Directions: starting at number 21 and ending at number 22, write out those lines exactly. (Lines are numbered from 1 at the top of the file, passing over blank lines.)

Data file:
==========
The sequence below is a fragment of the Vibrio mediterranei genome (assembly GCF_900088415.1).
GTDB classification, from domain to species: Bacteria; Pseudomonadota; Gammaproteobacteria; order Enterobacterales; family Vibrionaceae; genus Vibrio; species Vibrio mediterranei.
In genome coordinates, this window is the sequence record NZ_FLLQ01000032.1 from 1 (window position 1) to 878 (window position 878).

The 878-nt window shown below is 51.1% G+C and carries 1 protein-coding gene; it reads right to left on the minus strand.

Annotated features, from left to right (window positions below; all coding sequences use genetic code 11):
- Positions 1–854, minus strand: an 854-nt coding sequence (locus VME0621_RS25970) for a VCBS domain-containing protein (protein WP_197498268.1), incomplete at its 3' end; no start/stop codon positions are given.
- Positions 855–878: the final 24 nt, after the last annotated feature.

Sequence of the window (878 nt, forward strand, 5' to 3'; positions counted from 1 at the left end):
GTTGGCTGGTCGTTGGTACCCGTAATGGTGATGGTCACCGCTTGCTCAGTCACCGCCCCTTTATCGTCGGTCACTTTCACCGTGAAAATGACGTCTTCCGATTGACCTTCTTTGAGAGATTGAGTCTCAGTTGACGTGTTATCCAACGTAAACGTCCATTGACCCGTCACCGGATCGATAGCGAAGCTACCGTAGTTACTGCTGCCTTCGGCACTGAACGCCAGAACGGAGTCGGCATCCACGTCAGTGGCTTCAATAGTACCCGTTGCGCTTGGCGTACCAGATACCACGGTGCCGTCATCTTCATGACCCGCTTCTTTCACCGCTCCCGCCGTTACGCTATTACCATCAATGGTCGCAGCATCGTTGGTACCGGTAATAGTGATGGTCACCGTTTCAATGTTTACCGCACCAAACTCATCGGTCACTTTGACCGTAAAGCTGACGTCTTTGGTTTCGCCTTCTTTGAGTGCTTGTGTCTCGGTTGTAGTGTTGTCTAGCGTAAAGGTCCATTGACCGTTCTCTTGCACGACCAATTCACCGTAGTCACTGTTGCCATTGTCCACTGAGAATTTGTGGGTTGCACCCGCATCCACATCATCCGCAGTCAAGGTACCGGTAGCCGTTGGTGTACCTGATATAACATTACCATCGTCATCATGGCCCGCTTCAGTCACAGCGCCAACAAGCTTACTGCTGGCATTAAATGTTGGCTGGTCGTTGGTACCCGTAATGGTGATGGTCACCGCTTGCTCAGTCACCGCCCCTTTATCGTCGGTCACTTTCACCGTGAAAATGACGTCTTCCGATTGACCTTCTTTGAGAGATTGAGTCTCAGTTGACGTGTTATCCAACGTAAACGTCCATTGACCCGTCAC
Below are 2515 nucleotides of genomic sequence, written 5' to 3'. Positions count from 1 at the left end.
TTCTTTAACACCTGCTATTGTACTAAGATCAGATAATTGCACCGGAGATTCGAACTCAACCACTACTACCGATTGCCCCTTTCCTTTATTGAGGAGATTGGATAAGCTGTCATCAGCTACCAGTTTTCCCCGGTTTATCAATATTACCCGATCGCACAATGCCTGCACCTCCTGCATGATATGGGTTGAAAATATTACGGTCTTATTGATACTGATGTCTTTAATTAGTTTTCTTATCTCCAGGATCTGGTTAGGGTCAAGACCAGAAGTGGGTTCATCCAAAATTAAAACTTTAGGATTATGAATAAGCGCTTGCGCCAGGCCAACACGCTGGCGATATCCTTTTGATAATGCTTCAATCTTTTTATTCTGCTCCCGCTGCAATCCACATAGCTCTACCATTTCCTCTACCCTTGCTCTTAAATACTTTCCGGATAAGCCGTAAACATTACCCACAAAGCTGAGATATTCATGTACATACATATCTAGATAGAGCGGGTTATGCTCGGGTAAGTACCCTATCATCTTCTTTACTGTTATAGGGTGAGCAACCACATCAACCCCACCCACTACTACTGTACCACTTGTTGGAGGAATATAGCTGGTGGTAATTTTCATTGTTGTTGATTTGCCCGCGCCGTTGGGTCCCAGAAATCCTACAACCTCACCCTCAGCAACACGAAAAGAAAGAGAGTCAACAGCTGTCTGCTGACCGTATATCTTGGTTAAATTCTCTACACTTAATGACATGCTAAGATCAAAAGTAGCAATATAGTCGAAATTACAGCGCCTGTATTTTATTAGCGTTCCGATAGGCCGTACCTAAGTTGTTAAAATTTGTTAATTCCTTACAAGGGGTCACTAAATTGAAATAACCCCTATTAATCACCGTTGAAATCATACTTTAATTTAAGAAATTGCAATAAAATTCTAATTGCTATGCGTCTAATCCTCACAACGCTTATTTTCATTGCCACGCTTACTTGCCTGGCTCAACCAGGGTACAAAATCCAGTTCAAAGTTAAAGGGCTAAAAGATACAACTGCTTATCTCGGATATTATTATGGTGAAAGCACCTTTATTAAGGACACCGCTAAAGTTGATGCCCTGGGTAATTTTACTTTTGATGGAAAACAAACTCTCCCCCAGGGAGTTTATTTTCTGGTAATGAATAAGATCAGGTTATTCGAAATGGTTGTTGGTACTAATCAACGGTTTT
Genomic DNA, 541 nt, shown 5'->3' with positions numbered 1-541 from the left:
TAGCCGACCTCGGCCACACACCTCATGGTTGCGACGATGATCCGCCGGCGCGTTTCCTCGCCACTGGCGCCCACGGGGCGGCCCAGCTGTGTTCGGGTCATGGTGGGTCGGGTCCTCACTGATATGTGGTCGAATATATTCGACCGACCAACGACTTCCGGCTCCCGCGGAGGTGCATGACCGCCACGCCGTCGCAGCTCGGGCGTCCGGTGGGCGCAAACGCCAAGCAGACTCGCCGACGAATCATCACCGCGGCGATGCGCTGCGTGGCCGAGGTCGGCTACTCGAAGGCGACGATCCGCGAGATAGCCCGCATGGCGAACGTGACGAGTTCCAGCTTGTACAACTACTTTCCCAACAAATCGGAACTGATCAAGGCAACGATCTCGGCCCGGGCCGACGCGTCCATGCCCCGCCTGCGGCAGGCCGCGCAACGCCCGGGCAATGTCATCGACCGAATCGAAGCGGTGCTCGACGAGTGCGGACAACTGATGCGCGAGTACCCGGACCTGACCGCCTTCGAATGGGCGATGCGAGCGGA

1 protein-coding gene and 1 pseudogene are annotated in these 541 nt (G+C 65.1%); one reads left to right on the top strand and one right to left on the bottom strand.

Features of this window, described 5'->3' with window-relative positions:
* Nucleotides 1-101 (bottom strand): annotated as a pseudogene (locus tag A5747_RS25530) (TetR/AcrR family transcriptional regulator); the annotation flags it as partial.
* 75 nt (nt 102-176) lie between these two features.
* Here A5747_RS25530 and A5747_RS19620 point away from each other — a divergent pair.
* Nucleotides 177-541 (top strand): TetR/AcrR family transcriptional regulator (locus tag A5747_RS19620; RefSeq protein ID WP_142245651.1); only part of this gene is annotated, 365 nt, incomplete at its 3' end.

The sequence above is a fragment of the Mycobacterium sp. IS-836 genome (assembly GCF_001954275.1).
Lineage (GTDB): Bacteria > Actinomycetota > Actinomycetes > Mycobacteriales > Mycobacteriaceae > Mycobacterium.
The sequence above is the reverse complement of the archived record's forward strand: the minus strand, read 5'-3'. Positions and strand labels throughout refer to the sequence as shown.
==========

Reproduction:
Lineage (GTDB): Bacteria > Actinomycetota > Actinomycetes > Mycobacteriales > Mycobacteriaceae > Mycobacterium.
The sequence above is the reverse complement of the archived record's forward strand: the minus strand, read 5'-3'. Positions and strand labels throughout refer to the sequence as shown.